Hoff Makes an Overhaul Into 'Whole New Territory'

By Amy Shipley
Washington Post Staff Writer
Thursday, May 14, 2009

BALTIMORE -- Katie Hoff slid on a 35-pound vest that resembled a life jacket but felt like dead weight. "Don't get it all sweaty, please," one of her male training mates said, causing her to roll her eyes, and then she lowered her body to the gym floor at Loyola College and began doing push-ups.

Straining under the vest's weight, she churned out one properly executed, toes-to-the-floor push-up after another, 26 in all, before collapsing.

"I can do 27," announced Michael Phelps, the 14-time Olympic gold medal winner who is one of Hoff's training partners. "Actually," he said upon reflection, "I don't know if I can."

Nine months after winning one silver and two bronze medals at the Beijing Games, there is no question Hoff, 19, is physically stronger. She hits new heights in the training room every day; minutes after her first set of push-ups, she pounded out no fewer than 53 regular ones.

Yet Hoff isn't sure what to conclude from the enhanced strength. Will it help her swim faster? In the aftermath of a tumultuous Olympics, Hoff overhauled her training regimen so radically she obliterated the sense of comfort that old routines, even flawed ones, provide. The heavy expectations she felt after winning five events at the U.S. Olympic trials last summer and earning the moniker, "The Female Michael Phelps," have been replaced by uncertainty and questions. And aches.

Not only is Hoff doing weight training for the first time, but she is adjusting to a new coach and new training group while having ditched her specialty event (the 400-meter individual medley), shifted her emphasis to the freestyle stroke, commenced college classes and moved out of her parents' house in Towson into her own place in Baltimore.

At the Charlotte UltraSwim, a grand prix event with a strong but mostly American field that begins with Thursday's 800 freestyle, Hoff claimed the highest seed in three of the four disciplines in which she is entered (100, 200, 400 and 800 free). Yet she is not sure what to expect.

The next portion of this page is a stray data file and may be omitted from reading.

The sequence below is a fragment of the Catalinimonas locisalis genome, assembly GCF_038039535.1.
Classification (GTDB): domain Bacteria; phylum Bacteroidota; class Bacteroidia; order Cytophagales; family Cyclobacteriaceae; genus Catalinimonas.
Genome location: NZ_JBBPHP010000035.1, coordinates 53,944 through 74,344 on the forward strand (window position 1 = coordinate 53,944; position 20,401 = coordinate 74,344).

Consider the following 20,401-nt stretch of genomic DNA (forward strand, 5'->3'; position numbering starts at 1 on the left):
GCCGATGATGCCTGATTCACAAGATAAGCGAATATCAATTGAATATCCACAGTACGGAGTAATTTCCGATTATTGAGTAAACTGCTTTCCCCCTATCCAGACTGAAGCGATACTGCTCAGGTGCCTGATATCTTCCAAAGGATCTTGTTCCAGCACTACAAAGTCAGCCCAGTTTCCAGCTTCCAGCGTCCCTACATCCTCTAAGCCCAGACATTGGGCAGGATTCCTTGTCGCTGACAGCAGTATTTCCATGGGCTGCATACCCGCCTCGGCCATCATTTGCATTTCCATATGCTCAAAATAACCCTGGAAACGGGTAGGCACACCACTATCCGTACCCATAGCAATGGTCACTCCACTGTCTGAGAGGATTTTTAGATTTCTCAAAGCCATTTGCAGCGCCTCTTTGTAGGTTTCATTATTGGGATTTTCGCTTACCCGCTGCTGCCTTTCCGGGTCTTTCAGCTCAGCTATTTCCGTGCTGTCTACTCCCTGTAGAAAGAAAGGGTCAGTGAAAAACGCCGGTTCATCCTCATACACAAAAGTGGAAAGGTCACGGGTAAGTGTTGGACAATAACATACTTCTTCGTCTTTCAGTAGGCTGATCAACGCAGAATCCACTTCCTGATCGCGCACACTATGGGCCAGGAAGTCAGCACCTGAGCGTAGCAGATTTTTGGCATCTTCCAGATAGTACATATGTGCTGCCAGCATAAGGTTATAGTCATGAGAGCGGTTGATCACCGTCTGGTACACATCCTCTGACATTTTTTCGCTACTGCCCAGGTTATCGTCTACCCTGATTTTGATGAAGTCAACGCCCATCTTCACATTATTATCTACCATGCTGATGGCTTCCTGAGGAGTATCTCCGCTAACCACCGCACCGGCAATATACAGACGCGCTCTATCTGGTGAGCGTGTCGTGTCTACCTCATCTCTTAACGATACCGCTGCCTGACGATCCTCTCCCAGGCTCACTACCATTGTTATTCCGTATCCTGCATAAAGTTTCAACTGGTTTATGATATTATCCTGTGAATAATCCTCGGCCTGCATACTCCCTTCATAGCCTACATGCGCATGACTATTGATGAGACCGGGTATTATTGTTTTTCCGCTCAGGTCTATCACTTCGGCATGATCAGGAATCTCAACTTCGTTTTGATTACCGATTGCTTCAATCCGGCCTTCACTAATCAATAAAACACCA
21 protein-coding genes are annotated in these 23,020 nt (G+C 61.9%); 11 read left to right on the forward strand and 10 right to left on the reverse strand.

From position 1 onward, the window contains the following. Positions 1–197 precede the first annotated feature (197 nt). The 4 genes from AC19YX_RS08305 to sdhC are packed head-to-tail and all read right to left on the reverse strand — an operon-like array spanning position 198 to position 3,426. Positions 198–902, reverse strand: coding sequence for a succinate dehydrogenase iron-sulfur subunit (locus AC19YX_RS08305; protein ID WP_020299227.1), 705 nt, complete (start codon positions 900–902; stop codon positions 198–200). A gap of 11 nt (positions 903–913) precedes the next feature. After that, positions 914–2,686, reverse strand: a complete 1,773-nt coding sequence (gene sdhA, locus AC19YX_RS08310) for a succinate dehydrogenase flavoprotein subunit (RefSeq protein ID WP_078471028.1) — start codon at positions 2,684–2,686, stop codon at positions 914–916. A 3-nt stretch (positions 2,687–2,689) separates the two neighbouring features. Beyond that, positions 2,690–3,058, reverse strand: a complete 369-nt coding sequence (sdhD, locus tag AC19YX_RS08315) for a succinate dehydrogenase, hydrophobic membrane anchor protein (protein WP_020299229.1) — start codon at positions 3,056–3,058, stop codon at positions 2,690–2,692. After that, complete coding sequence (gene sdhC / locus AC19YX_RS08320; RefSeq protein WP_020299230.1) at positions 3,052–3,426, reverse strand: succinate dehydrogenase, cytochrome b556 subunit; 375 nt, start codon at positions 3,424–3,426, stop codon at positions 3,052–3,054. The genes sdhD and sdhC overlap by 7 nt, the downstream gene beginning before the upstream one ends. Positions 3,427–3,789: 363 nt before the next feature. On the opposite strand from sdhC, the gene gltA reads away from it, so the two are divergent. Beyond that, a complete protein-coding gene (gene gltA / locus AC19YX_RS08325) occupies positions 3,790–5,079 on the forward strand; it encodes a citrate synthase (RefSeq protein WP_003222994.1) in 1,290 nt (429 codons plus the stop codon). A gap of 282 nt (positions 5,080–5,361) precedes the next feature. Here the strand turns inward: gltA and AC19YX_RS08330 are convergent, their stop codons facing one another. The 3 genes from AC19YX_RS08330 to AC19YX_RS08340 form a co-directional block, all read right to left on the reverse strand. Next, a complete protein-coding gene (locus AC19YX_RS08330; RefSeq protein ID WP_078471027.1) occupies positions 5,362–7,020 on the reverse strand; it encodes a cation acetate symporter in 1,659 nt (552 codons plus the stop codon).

"This year is a whole new territory for me," Hoff said. "I've had a lot of practices where I've come home crying."

Hoff walked into major change as soon as she returned from Beijing, moving straight into her own apartment, which she had purchased with her mother's help -- and earnings from the 10-year Speedo contract she signed at 16 -- a few months before the Games. She has furnished it gradually, the most notable item being, perhaps, a vintage print of "Rosie the Riveter," the World War II era icon who flexes her biceps below the slogan, "We can do it!" It hangs in her kitchen. It is huge. It draws snickers from her swimming buddies. She loves it.

Then, upon her return from a six-week vacation to Costa Rica with her boyfriend, fellow swimmer Brennan Morris, Hoff began taking classes at Loyola College. After years of home schooling and training at the North Baltimore Aquatic Club, she wanted to remain close to her family during her freshman year.

Finally, with her personal life reorganized, Hoff surprised Phelps's longtime coach, Bob Bowman, with a major request: Could she join his incipient elite training group at NBAC, which has grown to include Phelps, Nick Thoman, Haley McGregory and Morris?

After five years under Paul Yetter, another coach at NBAC, Hoff wanted a new direction in the pool. Figured to be a medal contender in five individual events in Beijing, she seemed overwhelmed by the schedule and posted slower times than previously in four of the five. Meanwhile, she had grown to detest the 400 medley, an event in which she held the world record as recently as last year.

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